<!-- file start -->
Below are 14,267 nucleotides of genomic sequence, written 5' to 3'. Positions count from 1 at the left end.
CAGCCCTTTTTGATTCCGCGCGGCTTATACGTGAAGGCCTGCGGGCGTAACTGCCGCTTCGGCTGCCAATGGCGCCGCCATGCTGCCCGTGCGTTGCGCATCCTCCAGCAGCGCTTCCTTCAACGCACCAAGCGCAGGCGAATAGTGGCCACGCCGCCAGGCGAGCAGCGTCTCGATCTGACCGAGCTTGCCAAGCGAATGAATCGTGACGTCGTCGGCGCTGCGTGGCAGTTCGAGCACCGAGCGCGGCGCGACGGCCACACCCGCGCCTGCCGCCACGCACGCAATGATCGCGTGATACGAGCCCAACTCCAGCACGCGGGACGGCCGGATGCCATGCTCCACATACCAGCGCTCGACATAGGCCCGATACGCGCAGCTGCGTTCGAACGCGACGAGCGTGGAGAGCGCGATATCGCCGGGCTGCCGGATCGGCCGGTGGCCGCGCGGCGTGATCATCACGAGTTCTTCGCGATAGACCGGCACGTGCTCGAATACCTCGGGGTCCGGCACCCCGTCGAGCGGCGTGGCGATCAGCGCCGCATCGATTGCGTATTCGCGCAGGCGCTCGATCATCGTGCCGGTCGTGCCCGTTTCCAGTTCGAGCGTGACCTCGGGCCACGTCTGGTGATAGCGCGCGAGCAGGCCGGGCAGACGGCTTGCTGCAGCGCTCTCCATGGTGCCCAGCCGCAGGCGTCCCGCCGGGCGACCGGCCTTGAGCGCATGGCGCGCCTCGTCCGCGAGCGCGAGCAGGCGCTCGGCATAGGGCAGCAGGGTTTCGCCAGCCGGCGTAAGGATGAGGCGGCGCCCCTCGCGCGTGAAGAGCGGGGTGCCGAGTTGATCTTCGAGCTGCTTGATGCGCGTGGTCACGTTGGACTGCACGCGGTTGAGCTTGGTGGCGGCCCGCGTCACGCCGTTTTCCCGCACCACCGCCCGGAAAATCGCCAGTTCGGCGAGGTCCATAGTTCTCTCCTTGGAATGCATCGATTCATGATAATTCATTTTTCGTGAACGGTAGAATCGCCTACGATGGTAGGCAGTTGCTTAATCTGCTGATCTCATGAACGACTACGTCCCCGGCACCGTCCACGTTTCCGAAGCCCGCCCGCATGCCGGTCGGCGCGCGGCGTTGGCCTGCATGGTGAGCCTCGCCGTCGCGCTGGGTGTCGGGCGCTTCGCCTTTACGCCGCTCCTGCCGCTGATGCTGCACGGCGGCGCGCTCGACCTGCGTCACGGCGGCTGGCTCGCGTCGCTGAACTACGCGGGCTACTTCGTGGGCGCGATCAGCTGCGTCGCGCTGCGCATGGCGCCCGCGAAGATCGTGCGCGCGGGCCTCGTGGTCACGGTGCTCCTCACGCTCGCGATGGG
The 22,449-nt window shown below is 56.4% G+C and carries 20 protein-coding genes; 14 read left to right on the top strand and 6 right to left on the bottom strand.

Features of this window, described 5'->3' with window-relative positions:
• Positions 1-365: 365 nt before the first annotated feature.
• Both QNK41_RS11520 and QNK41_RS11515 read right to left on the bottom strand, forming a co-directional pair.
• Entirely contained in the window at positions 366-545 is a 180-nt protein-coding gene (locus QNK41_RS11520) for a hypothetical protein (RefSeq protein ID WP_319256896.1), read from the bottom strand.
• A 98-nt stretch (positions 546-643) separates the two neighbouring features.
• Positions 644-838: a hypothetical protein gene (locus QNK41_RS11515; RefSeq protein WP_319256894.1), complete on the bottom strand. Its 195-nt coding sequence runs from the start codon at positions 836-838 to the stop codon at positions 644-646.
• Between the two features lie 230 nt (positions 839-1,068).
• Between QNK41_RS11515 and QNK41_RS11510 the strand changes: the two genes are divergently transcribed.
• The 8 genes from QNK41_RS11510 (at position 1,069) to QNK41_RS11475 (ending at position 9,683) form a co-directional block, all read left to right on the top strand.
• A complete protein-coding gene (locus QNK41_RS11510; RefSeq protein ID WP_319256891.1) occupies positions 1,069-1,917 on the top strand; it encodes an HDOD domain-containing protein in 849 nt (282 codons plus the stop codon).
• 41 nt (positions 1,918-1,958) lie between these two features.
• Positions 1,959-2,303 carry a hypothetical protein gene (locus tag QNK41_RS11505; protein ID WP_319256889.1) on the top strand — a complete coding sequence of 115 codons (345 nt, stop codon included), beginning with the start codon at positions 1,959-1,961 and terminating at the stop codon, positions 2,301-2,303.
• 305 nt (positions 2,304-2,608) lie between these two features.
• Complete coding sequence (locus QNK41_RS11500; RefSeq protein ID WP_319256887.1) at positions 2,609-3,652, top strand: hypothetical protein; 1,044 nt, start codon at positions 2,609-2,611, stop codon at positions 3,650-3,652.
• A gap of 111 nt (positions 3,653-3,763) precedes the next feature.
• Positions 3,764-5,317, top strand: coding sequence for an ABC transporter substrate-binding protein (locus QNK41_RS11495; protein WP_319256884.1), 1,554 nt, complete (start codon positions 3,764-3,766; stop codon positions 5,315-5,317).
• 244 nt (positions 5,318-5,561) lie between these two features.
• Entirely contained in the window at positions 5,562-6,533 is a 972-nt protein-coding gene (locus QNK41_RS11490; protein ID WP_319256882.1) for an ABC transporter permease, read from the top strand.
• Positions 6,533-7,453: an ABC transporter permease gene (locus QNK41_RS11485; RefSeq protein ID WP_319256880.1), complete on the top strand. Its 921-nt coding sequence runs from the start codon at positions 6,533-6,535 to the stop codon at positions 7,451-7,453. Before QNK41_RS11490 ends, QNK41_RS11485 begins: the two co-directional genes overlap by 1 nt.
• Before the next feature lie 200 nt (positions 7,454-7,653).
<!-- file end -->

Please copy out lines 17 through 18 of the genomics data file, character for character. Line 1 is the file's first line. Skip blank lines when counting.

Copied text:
• Complete coding sequence (locus QNK41_RS11500; RefSeq protein ID WP_319256887.1) at positions 2,609-3,652, top strand: hypothetical protein; 1,044 nt, start codon at positions 2,609-2,611, stop codon at positions 3,650-3,652.
• A gap of 111 nt (positions 3,653-3,763) precedes the next feature.